by Gay J. McDougall, Lawyers' Committee for Civil Rights Under Law
Washington, DC, United States
July 23, 1992
Publisher: Lawyers' Committee for Civil Rights Under Law
35 pages
Type: Testimony
Coverage in Africa: South Africa
Coverage outside Africa: United States
Language: English
Contents: I. THE STATISTICAL REALITY OF SOUTH AFRICA'S VIOLENCE • II. THE ROLE OF SECURITY FORCES IN THE VIOLENCE • III. THE SOUTH AFRICAN GOVERNMENT RESPONSE • A. Expansion of Police presence and Powers • B. Withdrawal of Mercenary Units • C. Overhauling the Hostel System • D. Dangerous weapons Ban • III. CONCLUSION • ADDENDUM • Gay MacDougall testifies about political violence in South Africa that has reached the highest levels ever in its history. McDougall testified that independent observers spanning the political spectrum who have conducted fact-finding missions to South Africa within the last seven months have presented strong evidence that the security forces are a central factor in the political violence that has derailed the process of negotiations. President de Klerk’s response to the escalating violence is inadequate to address the recommendations of his own government-appointed Commission, refute the charges of human rights monitoring groups, or create the necessary confidence in black township residents that the violence will be brought under control by a professional and impartial police force. The testimony includes a newspaper article "I Despair for My Country" by Allister Sparks. McDougall discusses professional hitmen, attacks on commuter trains, taxis, the Human Rights Commission, Independent Board Into Informal Repression, Amnesty International, the International Commission of Jurists, the U.S. Department of State and its Human Rights Country Report on South Africa, Nelson Mandela, the African National Congress (ANC), the Organization of African Unity (OAU), the European Community, the Commonwealth, the Congress of South African Trade Unions (COSATU), the South African Council of Churches (SACC), a defiance campaign, the Inkatha Freedom Party (IFP) and its Youth Brigade, the anti-apartheid movement, "cultural weapons," the June 17th massacre at Boipatong, law and order, the Police Amendment Act, the KwaZulu Police (KZP), Parliament, the South Africa-based Lawyers for Human Rights, Bophuthatswana, the Legal Resources Centre, Criminal Law Second Amendment Bill, Chief Gatsha Buthelezi, Eshowe, the Goldstone Commission, Peace Action, the Phola Park squatter camp, Watville Township, soldiers, detention without trial, detainees access to legal counsel, judicial review of detentions, Angolan mercenaries known as the 32 Battalion, SADF (South African Defence Force) Special Forces such as 5 Reece, Police hit squads, Koevoet, the liberation struggle in Namibia, migrants from Natal, the Madala Hostel in Alexandra Township, gun battles, the KwaMadala Hostel, Natal Supreme Court Judge Jonathan Didcott, an independent prosecutor, Foreign Minister Roelof "Pik" Botha, the assassination of ANC-affiliated peace activist S'khumbuzu [Mbatha] Ngwenya, Lieutenant General CP van der Westhuizen, Matthew Goniwe, Judge Andrew Wilson, Trust Feed, the United Democratic Front (UDF), Sebokeng, the Attorney General, Chief Mhlabunzima Maphamulo, Johannes Dirk Coetzee, the South African Security Police, General Lothar Neethling, Jacques van der Merwe, the Civil Cooperation Bureau (CCB), Felix Ndimene, the 5th Reconnaissance Commando, Henry Martin, Adriaan Maritz, the right wing Afrikaner group Orde Boerevolk (OB), Sipho Madlala, Mbongeni Khumalo, Military Intelligence, and Nico Basson.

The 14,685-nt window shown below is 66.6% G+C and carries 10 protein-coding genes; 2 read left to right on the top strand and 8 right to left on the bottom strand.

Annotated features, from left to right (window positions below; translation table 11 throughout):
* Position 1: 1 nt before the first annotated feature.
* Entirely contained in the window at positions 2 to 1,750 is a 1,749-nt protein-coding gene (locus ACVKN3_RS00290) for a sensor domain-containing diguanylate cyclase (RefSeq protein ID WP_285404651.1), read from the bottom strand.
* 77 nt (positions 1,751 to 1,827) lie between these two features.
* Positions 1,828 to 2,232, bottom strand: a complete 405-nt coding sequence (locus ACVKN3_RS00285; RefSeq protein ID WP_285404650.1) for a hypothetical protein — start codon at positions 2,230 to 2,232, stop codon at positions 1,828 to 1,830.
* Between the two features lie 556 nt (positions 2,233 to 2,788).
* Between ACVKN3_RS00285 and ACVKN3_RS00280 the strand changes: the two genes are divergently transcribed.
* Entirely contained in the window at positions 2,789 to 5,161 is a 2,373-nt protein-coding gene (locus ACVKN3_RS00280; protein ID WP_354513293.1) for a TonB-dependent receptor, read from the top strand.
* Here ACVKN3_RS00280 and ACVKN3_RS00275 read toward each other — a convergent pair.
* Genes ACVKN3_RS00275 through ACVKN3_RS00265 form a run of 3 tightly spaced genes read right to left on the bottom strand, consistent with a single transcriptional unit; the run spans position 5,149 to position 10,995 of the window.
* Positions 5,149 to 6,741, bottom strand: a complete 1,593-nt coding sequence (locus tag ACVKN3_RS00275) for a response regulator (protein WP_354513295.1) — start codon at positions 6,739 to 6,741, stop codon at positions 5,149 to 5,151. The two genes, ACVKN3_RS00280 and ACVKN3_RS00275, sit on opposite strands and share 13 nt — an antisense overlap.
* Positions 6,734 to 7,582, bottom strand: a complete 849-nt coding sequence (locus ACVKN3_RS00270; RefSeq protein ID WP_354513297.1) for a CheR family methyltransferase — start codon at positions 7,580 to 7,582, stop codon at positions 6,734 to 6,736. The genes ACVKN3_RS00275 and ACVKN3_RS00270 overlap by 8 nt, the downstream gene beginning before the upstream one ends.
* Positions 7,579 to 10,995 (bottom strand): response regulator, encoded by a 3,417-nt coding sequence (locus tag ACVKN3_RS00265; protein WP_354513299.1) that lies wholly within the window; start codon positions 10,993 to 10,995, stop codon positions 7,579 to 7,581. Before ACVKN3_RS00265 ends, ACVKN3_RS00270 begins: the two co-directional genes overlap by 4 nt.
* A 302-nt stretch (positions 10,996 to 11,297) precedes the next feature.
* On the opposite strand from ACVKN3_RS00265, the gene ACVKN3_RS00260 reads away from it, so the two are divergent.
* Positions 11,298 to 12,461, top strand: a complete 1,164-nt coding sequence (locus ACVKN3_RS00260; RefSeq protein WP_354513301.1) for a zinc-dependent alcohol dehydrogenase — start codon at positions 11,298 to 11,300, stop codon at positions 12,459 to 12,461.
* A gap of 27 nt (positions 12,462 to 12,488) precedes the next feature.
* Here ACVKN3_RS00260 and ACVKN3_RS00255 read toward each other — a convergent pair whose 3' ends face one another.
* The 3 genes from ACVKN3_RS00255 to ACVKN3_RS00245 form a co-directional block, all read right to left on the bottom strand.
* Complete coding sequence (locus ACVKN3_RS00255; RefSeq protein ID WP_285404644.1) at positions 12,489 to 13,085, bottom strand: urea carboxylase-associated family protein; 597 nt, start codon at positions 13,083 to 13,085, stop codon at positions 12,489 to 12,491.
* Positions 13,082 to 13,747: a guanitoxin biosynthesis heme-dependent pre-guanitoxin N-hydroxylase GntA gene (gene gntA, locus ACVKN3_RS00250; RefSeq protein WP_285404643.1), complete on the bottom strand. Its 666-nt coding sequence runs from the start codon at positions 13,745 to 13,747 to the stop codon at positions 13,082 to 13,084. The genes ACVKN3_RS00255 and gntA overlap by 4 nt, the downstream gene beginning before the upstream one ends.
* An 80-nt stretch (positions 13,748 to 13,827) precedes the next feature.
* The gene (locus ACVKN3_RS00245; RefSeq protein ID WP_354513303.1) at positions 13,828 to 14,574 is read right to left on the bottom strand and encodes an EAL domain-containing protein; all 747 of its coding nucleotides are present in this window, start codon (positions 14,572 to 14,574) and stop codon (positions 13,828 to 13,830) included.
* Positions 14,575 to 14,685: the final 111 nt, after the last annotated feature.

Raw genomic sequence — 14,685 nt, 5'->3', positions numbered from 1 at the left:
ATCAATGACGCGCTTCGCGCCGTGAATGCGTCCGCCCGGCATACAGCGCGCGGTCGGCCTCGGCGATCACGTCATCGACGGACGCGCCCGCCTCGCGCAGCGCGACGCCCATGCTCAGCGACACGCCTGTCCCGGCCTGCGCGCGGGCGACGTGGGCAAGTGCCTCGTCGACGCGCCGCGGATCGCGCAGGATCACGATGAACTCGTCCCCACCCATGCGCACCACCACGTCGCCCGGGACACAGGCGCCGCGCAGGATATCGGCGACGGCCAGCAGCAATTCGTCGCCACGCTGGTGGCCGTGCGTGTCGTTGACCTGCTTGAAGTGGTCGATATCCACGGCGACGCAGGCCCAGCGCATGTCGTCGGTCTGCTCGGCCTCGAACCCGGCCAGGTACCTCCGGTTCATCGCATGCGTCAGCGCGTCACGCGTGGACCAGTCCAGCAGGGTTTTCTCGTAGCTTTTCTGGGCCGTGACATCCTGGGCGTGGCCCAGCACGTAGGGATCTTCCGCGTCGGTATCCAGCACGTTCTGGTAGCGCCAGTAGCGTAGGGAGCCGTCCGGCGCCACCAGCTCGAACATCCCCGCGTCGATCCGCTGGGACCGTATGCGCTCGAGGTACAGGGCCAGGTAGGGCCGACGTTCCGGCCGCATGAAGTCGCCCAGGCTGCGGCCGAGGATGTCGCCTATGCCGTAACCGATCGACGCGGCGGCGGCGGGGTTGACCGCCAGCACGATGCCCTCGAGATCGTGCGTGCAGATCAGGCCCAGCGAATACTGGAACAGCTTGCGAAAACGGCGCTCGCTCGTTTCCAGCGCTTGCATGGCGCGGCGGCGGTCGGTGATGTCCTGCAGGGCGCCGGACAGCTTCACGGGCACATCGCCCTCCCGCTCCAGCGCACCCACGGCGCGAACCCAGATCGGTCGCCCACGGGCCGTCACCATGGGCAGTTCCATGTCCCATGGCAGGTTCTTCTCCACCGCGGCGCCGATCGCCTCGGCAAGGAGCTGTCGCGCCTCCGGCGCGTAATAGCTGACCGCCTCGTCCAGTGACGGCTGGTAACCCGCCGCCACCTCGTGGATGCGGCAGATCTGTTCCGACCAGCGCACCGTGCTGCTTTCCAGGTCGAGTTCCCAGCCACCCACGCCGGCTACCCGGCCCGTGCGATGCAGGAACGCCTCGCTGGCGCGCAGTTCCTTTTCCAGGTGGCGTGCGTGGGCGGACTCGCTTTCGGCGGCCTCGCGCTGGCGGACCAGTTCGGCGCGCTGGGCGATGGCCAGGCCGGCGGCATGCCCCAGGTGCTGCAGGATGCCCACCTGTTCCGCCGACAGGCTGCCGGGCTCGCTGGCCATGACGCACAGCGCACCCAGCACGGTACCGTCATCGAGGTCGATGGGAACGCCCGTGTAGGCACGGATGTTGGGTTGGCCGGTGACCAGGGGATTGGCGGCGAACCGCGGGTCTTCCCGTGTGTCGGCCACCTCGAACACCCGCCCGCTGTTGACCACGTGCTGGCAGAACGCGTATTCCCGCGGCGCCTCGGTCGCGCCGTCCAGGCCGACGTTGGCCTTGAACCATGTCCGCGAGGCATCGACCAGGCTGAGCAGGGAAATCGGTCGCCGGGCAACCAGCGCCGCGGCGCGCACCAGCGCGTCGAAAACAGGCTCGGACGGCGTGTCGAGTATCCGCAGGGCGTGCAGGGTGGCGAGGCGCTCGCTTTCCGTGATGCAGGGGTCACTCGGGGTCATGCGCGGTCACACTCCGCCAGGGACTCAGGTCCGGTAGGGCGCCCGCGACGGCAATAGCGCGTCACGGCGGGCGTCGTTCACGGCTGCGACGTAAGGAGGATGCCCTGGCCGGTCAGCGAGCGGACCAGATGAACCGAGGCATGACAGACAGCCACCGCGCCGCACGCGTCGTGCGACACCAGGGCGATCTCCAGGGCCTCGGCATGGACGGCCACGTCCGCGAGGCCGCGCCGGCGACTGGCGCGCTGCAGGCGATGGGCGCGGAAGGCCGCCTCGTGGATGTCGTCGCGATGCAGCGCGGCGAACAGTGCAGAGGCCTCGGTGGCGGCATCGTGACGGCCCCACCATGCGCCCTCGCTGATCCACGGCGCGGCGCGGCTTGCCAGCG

Used by permission of the Lawyers' Committee for Civil Rights Under Law.
Collection: Elizabeth S. Landis collection, National Archives of Namibia